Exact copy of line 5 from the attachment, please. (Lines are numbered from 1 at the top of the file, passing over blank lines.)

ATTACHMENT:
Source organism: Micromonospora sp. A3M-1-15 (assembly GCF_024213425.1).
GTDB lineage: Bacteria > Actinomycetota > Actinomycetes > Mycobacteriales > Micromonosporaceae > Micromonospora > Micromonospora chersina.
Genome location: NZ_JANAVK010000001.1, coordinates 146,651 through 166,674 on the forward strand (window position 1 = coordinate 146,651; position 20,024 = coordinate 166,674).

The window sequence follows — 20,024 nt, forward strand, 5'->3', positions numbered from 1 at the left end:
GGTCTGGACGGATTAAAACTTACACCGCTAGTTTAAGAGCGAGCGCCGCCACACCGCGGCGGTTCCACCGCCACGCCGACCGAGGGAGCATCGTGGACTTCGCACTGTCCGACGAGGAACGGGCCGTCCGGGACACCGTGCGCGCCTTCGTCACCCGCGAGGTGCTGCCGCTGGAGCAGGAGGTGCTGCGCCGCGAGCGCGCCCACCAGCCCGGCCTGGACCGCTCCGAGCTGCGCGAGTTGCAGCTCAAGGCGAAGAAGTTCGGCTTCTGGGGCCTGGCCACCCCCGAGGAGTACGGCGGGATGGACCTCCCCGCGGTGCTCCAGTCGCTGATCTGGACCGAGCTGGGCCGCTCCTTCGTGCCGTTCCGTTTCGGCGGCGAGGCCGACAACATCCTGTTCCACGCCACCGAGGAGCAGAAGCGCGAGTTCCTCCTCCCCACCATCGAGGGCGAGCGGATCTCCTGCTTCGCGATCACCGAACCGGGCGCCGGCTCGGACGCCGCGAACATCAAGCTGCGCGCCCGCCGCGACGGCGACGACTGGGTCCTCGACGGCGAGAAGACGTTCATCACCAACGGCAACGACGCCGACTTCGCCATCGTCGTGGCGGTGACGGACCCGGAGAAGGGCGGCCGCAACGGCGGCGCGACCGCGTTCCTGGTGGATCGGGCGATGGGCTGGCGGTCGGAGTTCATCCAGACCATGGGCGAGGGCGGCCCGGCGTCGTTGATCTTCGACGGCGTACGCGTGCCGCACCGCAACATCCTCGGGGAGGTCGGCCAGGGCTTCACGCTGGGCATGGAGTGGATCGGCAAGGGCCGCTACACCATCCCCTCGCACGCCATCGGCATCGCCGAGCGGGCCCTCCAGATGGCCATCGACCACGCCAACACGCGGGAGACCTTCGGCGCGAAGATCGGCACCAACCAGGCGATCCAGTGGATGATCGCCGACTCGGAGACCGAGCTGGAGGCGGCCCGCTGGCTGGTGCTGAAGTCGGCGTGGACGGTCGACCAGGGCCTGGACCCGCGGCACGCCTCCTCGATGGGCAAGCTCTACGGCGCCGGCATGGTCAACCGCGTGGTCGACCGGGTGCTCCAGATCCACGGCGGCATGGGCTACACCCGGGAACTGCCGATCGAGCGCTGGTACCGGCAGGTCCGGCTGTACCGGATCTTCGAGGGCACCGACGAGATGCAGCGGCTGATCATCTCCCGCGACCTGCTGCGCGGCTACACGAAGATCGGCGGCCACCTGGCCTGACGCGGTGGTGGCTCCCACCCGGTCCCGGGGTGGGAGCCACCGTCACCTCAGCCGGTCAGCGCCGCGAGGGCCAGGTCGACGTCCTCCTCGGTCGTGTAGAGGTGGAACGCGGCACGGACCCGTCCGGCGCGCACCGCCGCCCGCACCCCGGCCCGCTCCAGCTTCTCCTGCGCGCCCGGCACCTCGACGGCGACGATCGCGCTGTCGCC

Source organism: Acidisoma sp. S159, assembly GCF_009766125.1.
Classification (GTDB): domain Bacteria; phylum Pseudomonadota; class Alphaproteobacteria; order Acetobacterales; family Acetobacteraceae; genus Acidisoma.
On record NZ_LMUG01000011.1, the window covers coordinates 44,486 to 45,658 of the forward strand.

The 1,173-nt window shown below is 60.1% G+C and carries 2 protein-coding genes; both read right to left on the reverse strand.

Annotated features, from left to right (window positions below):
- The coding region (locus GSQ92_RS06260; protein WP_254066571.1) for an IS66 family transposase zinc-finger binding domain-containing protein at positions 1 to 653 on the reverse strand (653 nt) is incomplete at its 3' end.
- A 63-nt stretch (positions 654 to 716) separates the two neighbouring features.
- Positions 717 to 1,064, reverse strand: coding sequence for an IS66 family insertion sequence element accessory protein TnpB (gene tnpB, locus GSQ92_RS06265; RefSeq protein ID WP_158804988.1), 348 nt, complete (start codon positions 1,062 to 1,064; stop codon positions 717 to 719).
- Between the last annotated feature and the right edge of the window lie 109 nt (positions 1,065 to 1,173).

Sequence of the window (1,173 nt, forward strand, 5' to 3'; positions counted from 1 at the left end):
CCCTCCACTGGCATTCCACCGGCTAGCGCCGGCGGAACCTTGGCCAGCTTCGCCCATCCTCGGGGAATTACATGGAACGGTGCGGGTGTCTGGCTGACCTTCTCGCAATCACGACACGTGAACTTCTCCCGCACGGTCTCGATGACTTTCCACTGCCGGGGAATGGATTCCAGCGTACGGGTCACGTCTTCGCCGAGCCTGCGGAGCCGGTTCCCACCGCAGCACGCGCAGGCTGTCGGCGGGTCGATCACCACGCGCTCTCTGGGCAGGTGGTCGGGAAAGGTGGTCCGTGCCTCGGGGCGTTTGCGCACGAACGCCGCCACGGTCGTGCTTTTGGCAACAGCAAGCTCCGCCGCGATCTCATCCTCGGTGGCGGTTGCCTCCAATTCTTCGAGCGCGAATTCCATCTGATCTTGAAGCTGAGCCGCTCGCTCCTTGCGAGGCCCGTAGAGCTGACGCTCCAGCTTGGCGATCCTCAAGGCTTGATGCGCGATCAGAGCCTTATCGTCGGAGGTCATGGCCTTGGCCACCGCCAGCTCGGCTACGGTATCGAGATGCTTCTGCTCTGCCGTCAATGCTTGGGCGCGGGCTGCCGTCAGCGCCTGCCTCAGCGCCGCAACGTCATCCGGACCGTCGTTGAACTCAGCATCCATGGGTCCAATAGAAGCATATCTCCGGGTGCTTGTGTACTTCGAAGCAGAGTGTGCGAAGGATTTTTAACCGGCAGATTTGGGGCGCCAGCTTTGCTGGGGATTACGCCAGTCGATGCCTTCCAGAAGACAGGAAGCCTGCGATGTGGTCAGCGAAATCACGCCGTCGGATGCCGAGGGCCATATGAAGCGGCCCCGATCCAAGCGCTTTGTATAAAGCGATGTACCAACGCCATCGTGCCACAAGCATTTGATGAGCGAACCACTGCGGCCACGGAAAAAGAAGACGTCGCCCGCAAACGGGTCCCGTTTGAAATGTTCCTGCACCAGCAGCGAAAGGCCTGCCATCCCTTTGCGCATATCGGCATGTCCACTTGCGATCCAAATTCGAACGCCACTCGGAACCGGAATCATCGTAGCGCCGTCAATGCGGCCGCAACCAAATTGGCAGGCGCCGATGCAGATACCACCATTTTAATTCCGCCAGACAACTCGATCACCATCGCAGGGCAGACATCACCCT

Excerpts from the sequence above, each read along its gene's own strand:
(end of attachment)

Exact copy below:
GGTCTGGACGGATTAAAACTTACACCGCTAGTTTAAGAGCGAGCGCCGCCACACCGCGGCGGTTCCACCGCCACGCCGACCGAGGGAGCATCGTGGACTTCGCACTGTCCGACGAGGAACGGGCCGTCCGGGACACCGTGCGCGCCTTCGTCACCCGCGAGGTGCTGCCGCTGGAGCAGGAGGTGCTGCGCCGCGAGCGCGCCCACCAGCCCGGCCTGGACCGCTCCGAGCTGCGCGAGTTGCAGCTCAAGGCGAAGAAGTTCGGCTTCTGGGGCCTGGCCACCCCCGAGGAGTACGGCGGGATGGACCTCCCCGCGGTGCTCCAGTCGCTGATCTGGACCGAGCTGGGCCGCTCCTTCGTGCCGTTCCGTTTCGGCGGCGAGGCCGACAACATCCTGTTCCACGCCACCGAGGAGCAGAAGCGCGAGTTCCTCCTCCCCACCATCGAGGGCGAGCGGATCTCCTGCTTCGCGATCACCGAACCGGGCGCCGGCTCGGACGCCGCGAACATCAAGCTGCGCGCCCGCCGCGACGGCGACGACTGGGTCCTCGACGGCGAGAAGACGTTCATCACCAACGGCAACGACGCCGACTTCGCCATCGTCGTGGCGGTGACGGACCCGGAGAAGGGCGGCCGCAACGGCGGCGCGACCGCGTTCCTGGTGGATCGGGCGATGGGCTGGCGGTCGGAGTTCATCCAGACCATGGGCGAGGGCGGCCCGGCGTCGTTGATCTTCGACGGCGTACGCGTGCCGCACCGCAACATCCTCGGGGAGGTCGGCCAGGGCTTCACGCTGGGCATGGAGTGGATCGGCAAGGGCCGCTACACCATCCCCTCGCACGCCATCGGCATCGCCGAGCGGGCCCTCCAGATGGCCATCGACCACGCCAACACGCGGGAGACCTTCGGCGCGAAGATCGGCACCAACCAGGCGATCCAGTGGATGATCGCCGACTCGGAGACCGAGCTGGAGGCGGCCCGCTGGCTGGTGCTGAAGTCGGCGTGGACGGTCGACCAGGGCCTGGACCCGCGGCACGCCTCCTCGATGGGCAAGCTCTACGGCGCCGGCATGGTCAACCGCGTGGTCGACCGGGTGCTCCAGATCCACGGCGGCATGGGCTACACCCGGGAACTGCCGATCGAGCGCTGGTACCGGCAGGTCCGGCTGTACCGGATCTTCGAGGGCACCGACGAGATGCAGCGGCTGATCATCTCCCGCGACCTGCTGCGCGGCTACACGAAGATCGGCGGCCACCTGGCCTGACGCGGTGGTGGCTCCCACCCGGTCCCGGGGTGGGAGCCACCGTCACCTCAGCCGGTCAGCGCCGCGAGGGCCAGGTCGACGTCCTCCTCGGTCGTGTAGAGGTGGAACGCGGCACGGACCCGTCCGGCGCGCACCGCCGCCCGCACCCCGGCCCGCTCCAGCTTCTCCTGCGCGCCCGGCACCTCGACGGCGACGATCGCGCTGTCGCC